Older adults may be more affected by a couple of glasses of wine than their younger counterparts are -- yet they are less likely to be aware of it, a new study suggests.
The findings, published in the March issue of the Journal of Studies on Alcohol and Drugs, suggest that older adults should be particularly careful about driving after social drinking.
"How many times have you asked someone, 'Are you OK to drive?'" said senior researcher Sara Jo Nixon, Ph.D., of the University of Florida Gainesville. The problem, according to Nixon, is that there is a "disassociation" between people's perceptions of their abilities after a few drinks and their actual capabilities.
And this may be particularly true of older adults, Nixon and her colleagues found.
For their study, the researchers recruited 42 adults between the ages of 50 and 74, and 26 adults ages 25 to 35. Participants were randomly assigned to drink either a moderate amount of alcohol or a nonalcoholic "placebo" beverage. Each person in the alcohol group was given enough to achieve the same blood alcohol level.
Next, all participants completed the so-called Trail Making Test, which requires takers to connect numbered and lettered dots, in order, as quickly as possibly. It gauges visual-motor coordination, planning and the ability to move from one thought to the next.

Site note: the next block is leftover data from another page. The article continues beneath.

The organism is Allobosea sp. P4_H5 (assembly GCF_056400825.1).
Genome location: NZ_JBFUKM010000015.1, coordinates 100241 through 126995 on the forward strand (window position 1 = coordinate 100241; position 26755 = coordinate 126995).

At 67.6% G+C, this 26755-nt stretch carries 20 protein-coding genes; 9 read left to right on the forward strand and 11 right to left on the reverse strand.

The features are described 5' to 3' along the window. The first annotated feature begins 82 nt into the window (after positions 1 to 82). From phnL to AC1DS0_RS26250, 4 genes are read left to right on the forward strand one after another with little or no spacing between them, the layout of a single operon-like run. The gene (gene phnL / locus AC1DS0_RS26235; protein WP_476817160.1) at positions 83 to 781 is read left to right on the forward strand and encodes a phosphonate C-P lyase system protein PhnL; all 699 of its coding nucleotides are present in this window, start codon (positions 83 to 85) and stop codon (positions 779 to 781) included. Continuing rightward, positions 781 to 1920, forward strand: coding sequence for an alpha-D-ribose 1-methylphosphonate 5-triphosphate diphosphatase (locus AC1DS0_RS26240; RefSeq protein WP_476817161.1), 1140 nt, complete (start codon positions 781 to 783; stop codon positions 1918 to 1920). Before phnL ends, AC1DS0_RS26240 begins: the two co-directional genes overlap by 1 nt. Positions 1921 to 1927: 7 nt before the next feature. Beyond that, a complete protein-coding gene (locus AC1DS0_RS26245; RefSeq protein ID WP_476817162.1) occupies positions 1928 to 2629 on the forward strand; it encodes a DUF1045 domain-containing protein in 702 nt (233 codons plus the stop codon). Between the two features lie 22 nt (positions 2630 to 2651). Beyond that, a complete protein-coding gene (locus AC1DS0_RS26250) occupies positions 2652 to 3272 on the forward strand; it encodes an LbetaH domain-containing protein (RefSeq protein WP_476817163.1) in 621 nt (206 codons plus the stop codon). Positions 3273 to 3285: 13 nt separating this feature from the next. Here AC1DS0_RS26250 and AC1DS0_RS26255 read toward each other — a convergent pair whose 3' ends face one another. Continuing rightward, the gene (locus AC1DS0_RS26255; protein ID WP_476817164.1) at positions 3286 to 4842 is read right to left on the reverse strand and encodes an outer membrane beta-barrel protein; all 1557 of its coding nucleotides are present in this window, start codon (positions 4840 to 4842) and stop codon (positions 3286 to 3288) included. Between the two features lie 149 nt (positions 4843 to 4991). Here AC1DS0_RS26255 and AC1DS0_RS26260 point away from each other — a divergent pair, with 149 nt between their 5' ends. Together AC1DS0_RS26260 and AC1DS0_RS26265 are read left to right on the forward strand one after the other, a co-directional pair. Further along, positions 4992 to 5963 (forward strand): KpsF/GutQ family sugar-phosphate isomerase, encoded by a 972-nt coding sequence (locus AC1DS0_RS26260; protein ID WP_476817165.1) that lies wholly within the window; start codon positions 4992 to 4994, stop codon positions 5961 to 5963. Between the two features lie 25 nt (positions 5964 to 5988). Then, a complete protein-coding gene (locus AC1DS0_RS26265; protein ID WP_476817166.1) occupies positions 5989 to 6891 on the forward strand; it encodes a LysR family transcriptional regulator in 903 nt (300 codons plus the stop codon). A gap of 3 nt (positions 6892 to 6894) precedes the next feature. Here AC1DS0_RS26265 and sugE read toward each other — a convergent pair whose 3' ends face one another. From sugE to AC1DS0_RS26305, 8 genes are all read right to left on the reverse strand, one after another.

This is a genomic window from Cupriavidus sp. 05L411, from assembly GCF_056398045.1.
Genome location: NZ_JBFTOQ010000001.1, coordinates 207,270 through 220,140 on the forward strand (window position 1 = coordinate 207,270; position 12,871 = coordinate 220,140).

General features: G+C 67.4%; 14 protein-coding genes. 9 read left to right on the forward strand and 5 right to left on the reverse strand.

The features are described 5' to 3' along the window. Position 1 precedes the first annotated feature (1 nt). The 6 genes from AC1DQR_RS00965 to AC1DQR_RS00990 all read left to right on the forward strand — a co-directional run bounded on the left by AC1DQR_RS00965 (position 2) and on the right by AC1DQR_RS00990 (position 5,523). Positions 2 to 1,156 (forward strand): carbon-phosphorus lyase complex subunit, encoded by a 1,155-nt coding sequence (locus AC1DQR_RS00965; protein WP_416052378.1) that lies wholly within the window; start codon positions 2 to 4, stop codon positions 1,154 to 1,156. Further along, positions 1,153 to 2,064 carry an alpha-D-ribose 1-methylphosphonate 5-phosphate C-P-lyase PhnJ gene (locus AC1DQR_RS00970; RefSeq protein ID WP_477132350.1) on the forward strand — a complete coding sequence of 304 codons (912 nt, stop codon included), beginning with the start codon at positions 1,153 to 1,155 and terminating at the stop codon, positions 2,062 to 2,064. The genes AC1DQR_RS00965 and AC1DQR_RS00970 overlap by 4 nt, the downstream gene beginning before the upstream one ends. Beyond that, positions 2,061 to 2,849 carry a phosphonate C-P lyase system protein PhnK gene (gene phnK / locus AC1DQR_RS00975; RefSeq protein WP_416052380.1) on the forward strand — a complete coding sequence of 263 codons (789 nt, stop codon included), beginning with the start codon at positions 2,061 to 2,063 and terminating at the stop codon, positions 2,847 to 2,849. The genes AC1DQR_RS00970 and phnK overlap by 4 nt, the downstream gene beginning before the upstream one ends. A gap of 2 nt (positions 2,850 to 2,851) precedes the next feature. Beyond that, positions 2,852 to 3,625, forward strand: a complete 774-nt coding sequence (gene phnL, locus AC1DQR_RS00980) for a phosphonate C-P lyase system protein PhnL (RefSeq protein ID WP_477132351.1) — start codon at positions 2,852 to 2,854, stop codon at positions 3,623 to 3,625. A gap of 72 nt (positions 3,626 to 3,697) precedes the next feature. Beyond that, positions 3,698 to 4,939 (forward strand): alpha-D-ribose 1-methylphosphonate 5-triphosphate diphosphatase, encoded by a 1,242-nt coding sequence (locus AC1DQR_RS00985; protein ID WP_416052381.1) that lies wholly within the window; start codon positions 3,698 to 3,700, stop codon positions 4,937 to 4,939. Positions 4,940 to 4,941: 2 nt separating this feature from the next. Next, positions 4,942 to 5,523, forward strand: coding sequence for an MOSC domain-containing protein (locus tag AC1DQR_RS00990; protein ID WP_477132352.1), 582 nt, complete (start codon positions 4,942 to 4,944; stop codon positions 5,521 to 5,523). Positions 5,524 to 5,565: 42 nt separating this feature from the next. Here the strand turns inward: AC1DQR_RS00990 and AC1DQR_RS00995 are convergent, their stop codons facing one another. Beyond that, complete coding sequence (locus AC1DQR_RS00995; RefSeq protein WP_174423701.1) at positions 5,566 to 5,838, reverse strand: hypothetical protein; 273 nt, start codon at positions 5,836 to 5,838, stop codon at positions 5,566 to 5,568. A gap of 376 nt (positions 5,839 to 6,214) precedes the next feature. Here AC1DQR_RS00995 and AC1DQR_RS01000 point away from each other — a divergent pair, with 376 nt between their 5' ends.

They took the test twice, 25 minutes and 75 minutes after drinking.
In general, the researchers found, older adults in the alcohol group performed more poorly on the first test than their younger counterparts did -- an age gap not seen in the placebo group. Yet, when asked how they subjectively felt, the older drinkers thought they were less impaired.
The extra effects of alcohol on seniors are subtle, Nixon pointed out, but could become important behind the wheel of a car.
Her advice to older social drinkers: "Sit around for a while and let the alcohol metabolize. Don't drink and run -- stay and have dessert."
It's not clear why the same blood level of alcohol would affect older and younger adults differently. But it does not seem to be a difference in alcohol metabolism, Nixon said. Instead, she explained, alcohol may affect the brain of older adults differently.
Nixon also pointed out that the study looked only at the immediate effects of alcohol and does not speak to the potential long-term effects of social drinking on brain function. Many studies have suggested that moderate drinking -- such as a glass of wine each day -- may have long-term health benefits, including a lower risk of heart disease.
|Contact: Sara Jo Nixon, Ph.D.|
Journal of Studies on Alcohol and Drugs